SIERRA CLUB (14-2275),
Intervenor Plaintiff-Appellant,
   Nos. 14-2274/2275
Appeal from the United States District Court
for the Eastern District of Michigan at Detroit.
No. 2:10-cv-13101—Bernard A. Friedman, District Judge.
Argued: December 10, 2015
Decided and Filed: January 10, 2017
Before:BATCHELDER, DAUGHTREY, and ROGERS, Circuit Judges.


MARTHA CRAIG DAUGHTREY, Circuit Judge. This case is before us for a second time, following an order of remand in United States v. DTE Energy Co. (DTE I), 711 F.3d 643 (6th Cir. 2013). As we noted there, regulations under the Clean Air Act require a utility seeking to modify a source of air pollutants to “make a preconstruction projection of whether and to what extent emissions from the source will increase following construction.” Id. at 644. This projection then “determines whether the project constitutes a ‘major modification’ and thus requires a permit” prior to construction, as part of the Act’s New Source Review (NSR) program. Id.; see also 42 U.S.C. §§ 7475, 7503; 40 C.F.R. § 52.21. The NSR regulations require an operator to “consider all relevant information” when estimating its post-project actual emissions but allow for the exclusion of any emissions “that an existing unit could have accommodated during the [baseline period] . . . and that are also unrelated to the particular project, including any increased utilization due to product demand growth.” 40 C.F.R. § 52.21(b)(41)(ii)(a) and (c). An operator must document and explain its decision to exclude emissions from its projection as resulting from future “demand growth” and provide such information to the EPA or to the designated state regulatory agency. 40 C.F.R. § 52.21(r)(6)(i)–(ii).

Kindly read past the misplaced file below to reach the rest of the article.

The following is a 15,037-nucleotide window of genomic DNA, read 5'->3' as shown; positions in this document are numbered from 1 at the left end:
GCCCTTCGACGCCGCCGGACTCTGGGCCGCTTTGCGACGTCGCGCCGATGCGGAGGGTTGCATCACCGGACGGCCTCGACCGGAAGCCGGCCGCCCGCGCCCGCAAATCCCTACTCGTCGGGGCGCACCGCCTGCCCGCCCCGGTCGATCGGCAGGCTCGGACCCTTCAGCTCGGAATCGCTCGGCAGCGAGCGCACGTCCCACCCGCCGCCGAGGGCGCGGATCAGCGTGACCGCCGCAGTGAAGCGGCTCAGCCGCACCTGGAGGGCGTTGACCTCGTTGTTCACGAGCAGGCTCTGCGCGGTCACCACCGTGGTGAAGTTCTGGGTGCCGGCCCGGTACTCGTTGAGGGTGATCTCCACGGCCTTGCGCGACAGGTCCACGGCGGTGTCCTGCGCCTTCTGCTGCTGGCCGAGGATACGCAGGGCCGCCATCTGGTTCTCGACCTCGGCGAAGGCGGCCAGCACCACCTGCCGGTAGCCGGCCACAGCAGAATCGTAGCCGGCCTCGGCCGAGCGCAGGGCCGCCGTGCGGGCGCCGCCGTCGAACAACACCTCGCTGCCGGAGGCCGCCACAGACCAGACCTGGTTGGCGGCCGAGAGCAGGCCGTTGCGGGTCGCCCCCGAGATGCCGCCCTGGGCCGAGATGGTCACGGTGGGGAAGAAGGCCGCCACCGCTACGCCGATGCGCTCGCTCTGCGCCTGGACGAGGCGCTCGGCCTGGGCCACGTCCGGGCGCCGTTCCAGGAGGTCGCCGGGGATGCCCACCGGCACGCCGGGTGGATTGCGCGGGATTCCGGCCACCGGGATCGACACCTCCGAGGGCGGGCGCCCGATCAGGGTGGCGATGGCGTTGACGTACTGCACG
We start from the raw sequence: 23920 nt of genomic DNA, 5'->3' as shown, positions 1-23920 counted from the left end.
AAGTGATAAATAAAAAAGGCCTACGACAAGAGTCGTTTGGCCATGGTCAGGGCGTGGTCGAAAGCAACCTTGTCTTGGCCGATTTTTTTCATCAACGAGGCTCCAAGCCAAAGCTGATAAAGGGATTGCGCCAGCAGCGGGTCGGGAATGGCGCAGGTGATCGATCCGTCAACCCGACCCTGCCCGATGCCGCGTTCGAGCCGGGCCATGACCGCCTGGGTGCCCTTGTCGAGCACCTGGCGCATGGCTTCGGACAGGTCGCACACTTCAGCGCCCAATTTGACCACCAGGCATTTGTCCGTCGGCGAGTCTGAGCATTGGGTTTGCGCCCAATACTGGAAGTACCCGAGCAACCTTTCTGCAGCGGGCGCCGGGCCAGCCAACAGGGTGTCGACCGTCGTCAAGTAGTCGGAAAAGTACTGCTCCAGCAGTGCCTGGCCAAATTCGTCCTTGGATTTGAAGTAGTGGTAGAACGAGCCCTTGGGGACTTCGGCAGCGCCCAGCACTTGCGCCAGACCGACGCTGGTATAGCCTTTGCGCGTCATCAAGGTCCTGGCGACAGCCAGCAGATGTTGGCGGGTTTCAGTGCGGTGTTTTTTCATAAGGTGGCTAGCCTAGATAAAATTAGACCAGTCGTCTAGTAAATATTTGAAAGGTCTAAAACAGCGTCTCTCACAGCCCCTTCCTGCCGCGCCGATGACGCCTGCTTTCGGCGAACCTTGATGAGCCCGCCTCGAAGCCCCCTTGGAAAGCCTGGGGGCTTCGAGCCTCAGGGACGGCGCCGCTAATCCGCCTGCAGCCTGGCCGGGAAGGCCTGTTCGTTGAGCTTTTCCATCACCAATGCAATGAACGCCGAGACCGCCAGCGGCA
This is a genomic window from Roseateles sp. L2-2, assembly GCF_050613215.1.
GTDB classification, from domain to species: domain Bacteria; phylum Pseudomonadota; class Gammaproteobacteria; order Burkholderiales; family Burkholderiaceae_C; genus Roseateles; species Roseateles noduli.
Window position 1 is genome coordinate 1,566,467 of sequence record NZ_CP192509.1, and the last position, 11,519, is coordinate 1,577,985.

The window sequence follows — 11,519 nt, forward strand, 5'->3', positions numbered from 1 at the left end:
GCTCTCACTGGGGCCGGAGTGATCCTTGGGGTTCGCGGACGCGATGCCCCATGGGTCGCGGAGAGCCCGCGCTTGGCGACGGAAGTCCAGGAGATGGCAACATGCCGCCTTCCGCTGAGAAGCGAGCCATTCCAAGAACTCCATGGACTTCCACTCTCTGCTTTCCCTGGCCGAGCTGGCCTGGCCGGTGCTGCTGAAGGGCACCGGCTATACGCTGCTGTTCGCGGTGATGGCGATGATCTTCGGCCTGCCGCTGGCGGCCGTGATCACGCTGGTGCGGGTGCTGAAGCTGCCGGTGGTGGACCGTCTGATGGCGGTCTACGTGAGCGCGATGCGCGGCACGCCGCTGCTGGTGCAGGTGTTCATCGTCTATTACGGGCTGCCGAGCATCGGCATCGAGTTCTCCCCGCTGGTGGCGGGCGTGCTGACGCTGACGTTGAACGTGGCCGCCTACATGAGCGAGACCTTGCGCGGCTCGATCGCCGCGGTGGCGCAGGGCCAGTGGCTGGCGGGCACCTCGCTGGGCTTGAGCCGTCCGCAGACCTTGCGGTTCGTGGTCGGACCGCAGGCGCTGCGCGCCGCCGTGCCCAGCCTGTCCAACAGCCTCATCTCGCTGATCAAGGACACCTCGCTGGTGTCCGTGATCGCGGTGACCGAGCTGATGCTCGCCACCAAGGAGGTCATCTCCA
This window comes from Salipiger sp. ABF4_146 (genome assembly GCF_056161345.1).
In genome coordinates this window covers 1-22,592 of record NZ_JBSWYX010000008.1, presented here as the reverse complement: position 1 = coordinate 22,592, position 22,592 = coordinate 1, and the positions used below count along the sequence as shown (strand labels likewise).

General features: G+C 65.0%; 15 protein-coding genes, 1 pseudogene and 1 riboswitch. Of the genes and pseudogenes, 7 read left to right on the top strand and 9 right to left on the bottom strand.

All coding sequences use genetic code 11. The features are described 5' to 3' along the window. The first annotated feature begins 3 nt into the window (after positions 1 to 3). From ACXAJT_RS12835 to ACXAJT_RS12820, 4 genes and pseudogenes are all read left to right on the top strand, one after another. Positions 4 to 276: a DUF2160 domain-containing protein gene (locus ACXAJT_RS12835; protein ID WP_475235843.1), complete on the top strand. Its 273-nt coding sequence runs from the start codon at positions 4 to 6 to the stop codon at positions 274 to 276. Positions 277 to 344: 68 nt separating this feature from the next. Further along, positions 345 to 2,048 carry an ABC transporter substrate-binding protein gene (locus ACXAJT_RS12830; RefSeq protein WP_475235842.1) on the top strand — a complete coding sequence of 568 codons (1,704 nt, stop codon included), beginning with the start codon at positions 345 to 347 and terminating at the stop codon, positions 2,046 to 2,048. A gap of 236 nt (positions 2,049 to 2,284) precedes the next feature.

. . .

In short, DTE was not required by the regulations to secure the EPA’s approval of the projections, or the project, before beginning construction, but in going forward without a permit, DTE proceeded at its own risk. The EPA is not prevented by law or by our prior opinion in DTE I from challenging DTE’s preconstruction projections, such as they are. Viewing the facts in the light most favorable to the EPA, we conclude that there are genuine disputes of material fact that preclude summary judgment for DTE regarding DTE’s compliance with NSR’s statutory preconstruction requirements and with agency regulations implementing those provisions. Therefore, we REVERSE the district court’s grant of summary judgment to DTE and REMAND this case for further proceedings consistent with this opinion.

In terms of the remand, it is important to note that the panel unanimously agrees—now that DTE I is the law of this case and of the circuit—that actual post-construction emissions have no bearing on the question of whether DTE’s preconstruction projections complied with the regulations. (Batchelder Concurrence at 6, 7; Rogers Opinion at 20) DTE I foreclosed that question in holding that an operator who begins construction without making a projection in accordance with the regulations is subject to enforcement, no matter what post-construction data later shows. 711 F.3d at 649. The district court erred initially and again on remand when it ruled that post-construction data could be used to show that a construction project was not a “major modification.” Apparently, it is necessary to reiterate that the applicability of NSR must be determined before construction commences and that liability can attach if an operator proceeds to construction without complying with the preconstruction requirements in the regulations. Postconstruction emissions data cannot prevent the EPA from challenging DTE’s failure to comply with NSR’s preconstruction requirements.